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Scriptural Light

DOES it take ``magic thinking'' to understand the Bible? That's what my little daughter thought. We had been reading a children's picture book that tells how Joseph, an Old Testament character, saved his family from starvation after his own brothers had sold him into slavery. The Bible quotes Joseph as saying, ``God did send me before you to preserve life.''1 I suggested that while it was wonderful that Joseph was able to save his family and others, perhaps the lesson for us today is that God sends us each day to preserve life, and that we should never be discouraged by our problems, because helping in preserving an understanding of God's creation is the reason for our lives, too.

My daughter -- who is four -- liked that. ``Daddy,'' she said delightedly, ``that's magic thinking.'' We both laughed -- daughters that age sometimes think everything Daddy does is wonderful. But she had hit on an important question. Is the Bible's message hidden or mysterious? Or can anyone understand the message of this timeless book?

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The Bible itself provides a reliable answer. It's a record of God's Word being given to mankind -- and we're meant to understand it. There are no limitations based on gender, race, nationality; the Bible -- God's Word -- is for everyone, the world over.

Understanding the Bible isn't magic, nor is it dependent on any personal quality. But we do need to study the Bible with an open heart. It's a bit like opening all our windows all the way to allow the breezes and sunlight of God to blow through unimpeded. When we're willing to learn, we're not like those Christ Jesus described when he said, ``This people's heart is waxed gross, and their ears are dull of hearing, and their eyes they have closed; lest at any time they should see with their eyes, and hear with their ears, and should understand with their heart, and should be converted, and I should heal them.'' Instead, we are learning to put away our personal opinions, religious prejudices, and snap judgments so that we deserve his commendation ``Blessed are your eyes, for they see: and your ears, for they hear.''2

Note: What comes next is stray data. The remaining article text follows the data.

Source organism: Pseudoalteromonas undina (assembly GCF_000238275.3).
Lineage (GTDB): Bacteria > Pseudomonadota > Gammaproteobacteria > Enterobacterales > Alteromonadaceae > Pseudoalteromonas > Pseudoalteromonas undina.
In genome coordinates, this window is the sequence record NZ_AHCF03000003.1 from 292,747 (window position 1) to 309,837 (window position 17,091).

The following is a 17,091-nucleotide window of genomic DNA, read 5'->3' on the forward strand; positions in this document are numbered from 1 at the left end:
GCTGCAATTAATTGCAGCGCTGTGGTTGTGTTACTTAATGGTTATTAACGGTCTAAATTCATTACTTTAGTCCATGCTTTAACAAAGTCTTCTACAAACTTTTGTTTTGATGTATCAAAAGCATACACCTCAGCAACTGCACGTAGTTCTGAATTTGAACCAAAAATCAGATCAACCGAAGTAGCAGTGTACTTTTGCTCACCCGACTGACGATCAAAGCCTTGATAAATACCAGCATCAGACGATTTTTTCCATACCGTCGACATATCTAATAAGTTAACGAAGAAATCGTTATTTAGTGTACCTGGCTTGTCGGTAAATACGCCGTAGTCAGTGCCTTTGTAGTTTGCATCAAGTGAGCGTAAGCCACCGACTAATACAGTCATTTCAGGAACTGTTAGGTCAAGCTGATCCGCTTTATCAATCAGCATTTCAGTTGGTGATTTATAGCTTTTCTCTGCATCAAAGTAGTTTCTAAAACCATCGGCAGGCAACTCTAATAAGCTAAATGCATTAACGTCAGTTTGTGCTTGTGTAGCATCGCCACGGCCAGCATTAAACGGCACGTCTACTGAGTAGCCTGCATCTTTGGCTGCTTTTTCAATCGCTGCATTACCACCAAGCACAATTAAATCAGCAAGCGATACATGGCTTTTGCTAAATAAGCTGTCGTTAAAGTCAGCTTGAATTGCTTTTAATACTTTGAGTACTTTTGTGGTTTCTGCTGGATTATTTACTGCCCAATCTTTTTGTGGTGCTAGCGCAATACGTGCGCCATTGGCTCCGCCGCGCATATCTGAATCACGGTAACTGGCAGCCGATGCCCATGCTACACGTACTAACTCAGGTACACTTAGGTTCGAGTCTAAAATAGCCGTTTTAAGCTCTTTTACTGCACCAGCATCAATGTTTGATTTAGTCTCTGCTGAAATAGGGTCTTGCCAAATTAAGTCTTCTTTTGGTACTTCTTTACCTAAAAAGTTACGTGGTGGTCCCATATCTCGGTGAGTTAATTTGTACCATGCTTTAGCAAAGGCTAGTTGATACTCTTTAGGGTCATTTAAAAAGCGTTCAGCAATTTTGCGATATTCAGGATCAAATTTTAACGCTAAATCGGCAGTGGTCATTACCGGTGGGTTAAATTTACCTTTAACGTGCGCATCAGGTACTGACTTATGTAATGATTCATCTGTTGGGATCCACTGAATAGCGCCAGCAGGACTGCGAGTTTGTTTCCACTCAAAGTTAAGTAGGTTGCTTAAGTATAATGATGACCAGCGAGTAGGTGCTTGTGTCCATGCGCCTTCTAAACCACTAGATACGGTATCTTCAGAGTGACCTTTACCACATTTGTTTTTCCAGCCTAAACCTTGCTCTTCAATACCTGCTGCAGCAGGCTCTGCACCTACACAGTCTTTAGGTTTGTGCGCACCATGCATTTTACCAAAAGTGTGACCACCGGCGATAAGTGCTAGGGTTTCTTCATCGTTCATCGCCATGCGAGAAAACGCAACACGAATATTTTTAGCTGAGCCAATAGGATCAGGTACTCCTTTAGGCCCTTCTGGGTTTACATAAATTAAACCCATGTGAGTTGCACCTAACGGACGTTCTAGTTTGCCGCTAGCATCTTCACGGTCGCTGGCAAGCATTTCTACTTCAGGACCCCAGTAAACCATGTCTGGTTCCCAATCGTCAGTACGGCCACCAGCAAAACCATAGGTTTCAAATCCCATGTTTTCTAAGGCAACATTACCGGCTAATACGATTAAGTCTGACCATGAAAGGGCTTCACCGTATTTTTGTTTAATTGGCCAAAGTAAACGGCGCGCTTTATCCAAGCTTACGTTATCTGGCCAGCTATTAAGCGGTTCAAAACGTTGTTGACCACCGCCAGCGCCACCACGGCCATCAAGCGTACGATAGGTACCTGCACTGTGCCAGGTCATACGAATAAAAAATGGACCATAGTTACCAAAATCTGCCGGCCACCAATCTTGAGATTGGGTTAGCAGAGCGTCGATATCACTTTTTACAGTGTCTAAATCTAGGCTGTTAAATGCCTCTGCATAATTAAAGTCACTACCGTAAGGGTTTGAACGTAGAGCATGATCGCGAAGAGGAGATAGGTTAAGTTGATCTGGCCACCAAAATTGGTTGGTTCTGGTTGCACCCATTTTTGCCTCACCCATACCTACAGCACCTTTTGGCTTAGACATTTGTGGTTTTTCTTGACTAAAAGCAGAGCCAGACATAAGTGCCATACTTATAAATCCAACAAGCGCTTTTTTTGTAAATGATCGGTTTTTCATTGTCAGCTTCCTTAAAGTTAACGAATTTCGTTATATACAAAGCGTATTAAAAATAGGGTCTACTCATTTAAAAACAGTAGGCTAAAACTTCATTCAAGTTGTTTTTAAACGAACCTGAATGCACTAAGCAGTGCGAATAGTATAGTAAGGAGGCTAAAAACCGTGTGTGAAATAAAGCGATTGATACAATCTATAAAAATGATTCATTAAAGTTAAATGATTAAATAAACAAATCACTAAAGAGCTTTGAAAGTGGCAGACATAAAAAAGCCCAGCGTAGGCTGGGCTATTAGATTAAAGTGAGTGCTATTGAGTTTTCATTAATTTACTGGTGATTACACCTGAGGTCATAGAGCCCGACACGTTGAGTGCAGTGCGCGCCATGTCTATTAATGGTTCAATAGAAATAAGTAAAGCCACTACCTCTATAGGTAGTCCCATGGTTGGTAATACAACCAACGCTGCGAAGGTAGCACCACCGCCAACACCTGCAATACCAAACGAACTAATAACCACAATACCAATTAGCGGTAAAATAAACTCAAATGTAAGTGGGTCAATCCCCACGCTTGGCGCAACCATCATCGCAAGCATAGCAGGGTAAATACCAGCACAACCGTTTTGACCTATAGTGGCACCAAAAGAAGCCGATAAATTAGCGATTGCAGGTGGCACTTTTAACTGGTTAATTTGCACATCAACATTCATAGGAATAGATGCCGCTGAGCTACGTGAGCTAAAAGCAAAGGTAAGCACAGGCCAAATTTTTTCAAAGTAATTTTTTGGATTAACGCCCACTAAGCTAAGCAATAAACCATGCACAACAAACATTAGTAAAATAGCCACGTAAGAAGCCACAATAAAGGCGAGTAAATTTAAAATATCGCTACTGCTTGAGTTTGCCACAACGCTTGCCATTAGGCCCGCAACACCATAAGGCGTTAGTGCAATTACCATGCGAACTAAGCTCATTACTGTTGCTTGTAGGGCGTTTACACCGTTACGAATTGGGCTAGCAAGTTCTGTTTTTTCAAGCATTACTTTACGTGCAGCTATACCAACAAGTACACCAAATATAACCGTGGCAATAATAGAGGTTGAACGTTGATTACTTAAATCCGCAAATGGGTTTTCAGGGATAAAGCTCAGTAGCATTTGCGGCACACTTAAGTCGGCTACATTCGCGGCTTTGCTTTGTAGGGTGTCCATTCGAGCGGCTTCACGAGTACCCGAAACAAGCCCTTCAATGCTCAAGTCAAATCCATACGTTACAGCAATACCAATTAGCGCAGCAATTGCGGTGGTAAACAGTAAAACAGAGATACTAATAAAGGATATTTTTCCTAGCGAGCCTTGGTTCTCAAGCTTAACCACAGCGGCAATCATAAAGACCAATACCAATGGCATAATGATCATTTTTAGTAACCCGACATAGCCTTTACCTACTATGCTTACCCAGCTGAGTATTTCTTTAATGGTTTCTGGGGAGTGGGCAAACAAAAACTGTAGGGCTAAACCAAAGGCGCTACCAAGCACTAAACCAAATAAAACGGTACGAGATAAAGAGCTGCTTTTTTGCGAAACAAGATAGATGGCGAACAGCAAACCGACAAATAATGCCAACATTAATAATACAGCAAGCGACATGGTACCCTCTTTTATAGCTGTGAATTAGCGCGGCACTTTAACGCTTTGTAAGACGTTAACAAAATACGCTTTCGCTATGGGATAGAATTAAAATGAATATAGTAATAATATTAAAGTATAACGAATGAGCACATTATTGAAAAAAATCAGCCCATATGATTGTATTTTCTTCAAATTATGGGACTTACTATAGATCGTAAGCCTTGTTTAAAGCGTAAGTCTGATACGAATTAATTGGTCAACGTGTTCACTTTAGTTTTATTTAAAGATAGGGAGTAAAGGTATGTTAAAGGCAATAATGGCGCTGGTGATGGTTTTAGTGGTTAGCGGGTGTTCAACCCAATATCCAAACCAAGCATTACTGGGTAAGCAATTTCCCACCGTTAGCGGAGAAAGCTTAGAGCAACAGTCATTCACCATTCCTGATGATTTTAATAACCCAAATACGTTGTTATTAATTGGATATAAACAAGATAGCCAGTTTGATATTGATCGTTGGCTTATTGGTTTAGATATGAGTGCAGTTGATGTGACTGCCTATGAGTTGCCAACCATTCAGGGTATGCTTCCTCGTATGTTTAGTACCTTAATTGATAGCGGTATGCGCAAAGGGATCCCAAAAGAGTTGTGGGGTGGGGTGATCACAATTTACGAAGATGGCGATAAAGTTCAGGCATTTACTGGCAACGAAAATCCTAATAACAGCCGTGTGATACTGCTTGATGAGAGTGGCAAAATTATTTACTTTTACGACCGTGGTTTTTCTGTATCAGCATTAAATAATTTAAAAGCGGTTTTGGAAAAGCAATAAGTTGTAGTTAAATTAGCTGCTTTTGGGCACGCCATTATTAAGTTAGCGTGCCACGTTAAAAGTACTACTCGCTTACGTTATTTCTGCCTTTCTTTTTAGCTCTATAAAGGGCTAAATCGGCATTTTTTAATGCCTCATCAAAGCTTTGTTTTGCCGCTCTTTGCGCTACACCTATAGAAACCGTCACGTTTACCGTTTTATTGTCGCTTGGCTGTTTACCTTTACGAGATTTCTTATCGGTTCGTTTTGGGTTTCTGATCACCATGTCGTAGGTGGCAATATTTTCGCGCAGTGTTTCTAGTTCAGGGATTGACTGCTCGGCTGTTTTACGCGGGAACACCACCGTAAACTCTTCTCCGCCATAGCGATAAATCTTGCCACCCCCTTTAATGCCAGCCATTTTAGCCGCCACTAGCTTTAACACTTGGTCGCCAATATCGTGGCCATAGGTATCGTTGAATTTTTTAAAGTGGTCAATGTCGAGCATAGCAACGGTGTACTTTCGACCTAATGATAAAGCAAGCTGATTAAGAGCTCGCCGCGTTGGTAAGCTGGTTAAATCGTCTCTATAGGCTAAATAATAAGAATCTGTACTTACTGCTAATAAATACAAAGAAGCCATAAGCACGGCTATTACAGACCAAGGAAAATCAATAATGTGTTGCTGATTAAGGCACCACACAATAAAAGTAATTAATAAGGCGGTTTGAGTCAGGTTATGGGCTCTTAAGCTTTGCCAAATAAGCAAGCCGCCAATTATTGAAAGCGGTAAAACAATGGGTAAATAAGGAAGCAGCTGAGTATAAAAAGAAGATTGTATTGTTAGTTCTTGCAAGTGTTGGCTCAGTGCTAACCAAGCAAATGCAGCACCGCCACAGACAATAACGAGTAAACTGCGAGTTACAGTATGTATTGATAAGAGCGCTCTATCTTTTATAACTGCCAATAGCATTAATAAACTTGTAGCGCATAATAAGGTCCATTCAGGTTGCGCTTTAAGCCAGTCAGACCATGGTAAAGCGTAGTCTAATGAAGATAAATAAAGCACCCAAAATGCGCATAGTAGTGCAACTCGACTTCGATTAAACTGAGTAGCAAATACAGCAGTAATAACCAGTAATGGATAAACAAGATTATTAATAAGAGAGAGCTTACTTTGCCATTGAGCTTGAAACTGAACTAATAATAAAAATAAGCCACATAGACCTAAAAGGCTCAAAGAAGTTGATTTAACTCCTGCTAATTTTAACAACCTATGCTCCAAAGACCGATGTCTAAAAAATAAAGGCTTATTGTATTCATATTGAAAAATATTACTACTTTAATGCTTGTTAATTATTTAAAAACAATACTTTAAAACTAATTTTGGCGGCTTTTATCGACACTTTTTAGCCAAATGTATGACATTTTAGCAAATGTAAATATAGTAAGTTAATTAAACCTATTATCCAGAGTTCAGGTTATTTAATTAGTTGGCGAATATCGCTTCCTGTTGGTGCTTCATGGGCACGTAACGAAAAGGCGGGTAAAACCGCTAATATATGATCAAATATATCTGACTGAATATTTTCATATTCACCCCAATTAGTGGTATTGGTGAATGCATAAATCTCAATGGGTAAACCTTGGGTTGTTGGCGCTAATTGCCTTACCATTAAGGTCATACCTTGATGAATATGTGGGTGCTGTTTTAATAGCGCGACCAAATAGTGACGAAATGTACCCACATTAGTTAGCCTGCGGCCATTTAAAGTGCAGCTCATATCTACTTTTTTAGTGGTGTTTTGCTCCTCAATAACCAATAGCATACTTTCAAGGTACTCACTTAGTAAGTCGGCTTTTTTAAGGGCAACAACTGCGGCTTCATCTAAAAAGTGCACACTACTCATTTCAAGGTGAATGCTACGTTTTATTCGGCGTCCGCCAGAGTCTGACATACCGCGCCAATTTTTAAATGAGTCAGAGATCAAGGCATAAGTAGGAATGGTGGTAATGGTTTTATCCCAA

The Bible is the Word of God. It tells who He is and how He creates man. Since God is divine Spirit and man is God's spiritual offspring, it is really spiritual sense with which we understand the Bible. The misconception that would reduce everything to a question of material cause and effect is totally opposed to God as Spirit, to man as the spiritual child of God, and to the spiritual light of truth on the Bible's pages.

Mary Baker Eddy, the Discoverer and Founder of Christian Science, worked from the basis of the spiritual light she saw in the Scriptures. ``The Scriptures are very sacred,'' she writes reverently. ``Our aim must be to have them understood spiritually, for only by this understanding can truth be gained.''3

The light Mrs. Eddy caught from the Bible illuminated her healing work. To her -- and to us -- a new world unfolds from the pages of the Bible. And it's the real world -- with the genuine, spiritual view of man, life, and intelligence. Christian Science is filled with this new world and itself aids us in further understanding the Bible's message. ``Christian Science separates error from truth,'' Mrs. Eddy says, ``and breathes through the sacred pages the spiritual sense of life, substance, and intelligence.''4

Spiritual sense is not really a private possession of some individuals but not of others. It belongs exclusively to God, and He provides it, like sunshine, so that all may see and hear and understand what's in that wonderful book -- the Bible.

1Genesis 45:5. 2Matthew 13:15, 16. 3Science and Health with Key to the Scriptures, p. 547. 4Ibid., p. 548.

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